The National Security Agency (NSA), the Federal Bureau of Investigation and the United Kingdom’s Government Communications Headquarters, stand accused of using that access in ways well beyond what is contemplated by the laws under which they operate.

As more details about the Prism programme have emerged, the seriousness of those concerns has been much disputed. But that has done little to stem the wave of outrage and political condemnation that has seriously shaken confidence in the entire administration of Barack Obama.

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U.S. Government: Reports About PRISM Contain “Numerous Inaccuracies”

via Tech Crunch8-cell

After the flurry of reports about the NSA’s alleged PRISM surveillance program earlier today, the U.S.’s Director of National Intelligence James R. Clapper just released an official statement. According to Clapper, “The Guardian and The Washington Post articles refer tocollection of communications pursuant to Section 702 of the Foreign Intelligence Surveillance Act. They contain numerous inaccuracies.”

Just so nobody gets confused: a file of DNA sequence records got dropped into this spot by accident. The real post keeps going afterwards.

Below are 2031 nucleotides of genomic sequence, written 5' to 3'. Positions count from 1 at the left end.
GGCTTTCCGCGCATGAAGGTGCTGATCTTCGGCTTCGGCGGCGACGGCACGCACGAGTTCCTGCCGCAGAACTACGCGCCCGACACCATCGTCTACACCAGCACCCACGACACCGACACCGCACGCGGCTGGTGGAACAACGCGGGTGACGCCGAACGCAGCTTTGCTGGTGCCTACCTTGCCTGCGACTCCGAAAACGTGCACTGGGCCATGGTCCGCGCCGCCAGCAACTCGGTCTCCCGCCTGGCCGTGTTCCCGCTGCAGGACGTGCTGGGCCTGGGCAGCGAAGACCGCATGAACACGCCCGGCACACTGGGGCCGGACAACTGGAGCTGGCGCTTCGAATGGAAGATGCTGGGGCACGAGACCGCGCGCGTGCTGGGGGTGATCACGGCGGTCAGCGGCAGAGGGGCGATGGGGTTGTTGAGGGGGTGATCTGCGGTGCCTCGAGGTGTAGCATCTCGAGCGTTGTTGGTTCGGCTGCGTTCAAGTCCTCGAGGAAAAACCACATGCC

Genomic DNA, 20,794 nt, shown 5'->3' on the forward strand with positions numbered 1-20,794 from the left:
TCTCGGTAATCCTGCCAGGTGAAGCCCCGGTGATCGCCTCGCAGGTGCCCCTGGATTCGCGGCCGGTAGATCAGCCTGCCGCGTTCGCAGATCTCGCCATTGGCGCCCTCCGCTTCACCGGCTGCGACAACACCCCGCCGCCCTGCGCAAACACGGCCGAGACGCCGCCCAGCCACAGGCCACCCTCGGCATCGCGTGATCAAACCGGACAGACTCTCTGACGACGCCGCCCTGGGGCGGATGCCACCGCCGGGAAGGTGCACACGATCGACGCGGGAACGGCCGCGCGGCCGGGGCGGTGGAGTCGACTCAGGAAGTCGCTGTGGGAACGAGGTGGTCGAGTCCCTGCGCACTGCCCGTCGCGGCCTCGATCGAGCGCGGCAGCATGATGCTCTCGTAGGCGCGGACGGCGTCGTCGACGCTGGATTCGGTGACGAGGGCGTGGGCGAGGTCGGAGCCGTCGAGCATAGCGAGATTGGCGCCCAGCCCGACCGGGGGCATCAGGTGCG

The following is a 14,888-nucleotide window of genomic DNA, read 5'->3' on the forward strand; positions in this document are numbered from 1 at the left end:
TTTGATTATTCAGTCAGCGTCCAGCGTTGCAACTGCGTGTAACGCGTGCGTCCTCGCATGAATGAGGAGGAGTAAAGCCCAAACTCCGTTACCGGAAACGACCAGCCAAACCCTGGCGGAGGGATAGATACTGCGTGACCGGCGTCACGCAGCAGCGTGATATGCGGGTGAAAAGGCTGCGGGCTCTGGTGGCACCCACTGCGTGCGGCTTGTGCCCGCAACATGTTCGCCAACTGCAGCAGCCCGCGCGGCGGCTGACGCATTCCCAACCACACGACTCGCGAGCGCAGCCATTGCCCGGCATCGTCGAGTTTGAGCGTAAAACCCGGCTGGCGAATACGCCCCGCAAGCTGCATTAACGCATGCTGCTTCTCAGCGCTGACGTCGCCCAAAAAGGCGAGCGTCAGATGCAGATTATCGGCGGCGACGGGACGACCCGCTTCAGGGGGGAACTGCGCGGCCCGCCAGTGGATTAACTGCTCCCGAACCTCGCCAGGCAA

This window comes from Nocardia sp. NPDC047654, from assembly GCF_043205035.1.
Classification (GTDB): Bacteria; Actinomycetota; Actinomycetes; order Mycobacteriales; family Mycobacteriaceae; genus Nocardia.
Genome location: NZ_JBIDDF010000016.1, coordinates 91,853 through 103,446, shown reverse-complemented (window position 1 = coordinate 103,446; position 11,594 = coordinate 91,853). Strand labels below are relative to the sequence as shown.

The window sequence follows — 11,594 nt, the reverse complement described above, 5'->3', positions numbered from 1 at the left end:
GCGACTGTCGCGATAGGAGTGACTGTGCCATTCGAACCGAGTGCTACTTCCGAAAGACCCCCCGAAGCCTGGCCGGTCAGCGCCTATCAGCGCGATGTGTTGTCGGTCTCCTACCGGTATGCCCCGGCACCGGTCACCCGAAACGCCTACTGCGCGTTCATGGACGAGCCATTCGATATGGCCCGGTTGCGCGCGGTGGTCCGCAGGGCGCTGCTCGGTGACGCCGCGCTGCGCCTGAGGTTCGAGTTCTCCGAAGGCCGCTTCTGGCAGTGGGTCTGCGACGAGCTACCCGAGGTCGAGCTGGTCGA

Clapper argues that Section 702 is meant to ” facilitate the acquisition of foreign intelligence information concerning non-U.S. persons located outside the United States.” It is not meant to be used to “intentionally” target any U.S. citizens (though the statement leaves a door open for an admittance of “unintentional” spying).

Given the outright denials of all the tech firms accused of participating in this program, including Google, Facebook and Apple, it remains unclear if the accusation that these companies knew about the program is one of the “inaccuracies.”

Here is the full statement from the Office of the Director of National Intelligence:

DNI Statement on Activities Authorized Under Section 702 of FISA

The Guardian and The Washington Post articles refer to collection of communications pursuant to Section 702 of the Foreign Intelligence Surveillance Act.

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Secret CIA Prisons And Counterterrorism Sites In Somalia

CIASomaliaThere has been news recently of CIA operated secret prisons in Somalia, as well as sites with counterterrorism training for Somali intelligence agencies. Have these secret sites been funded by US tax payers? Via AlterNet: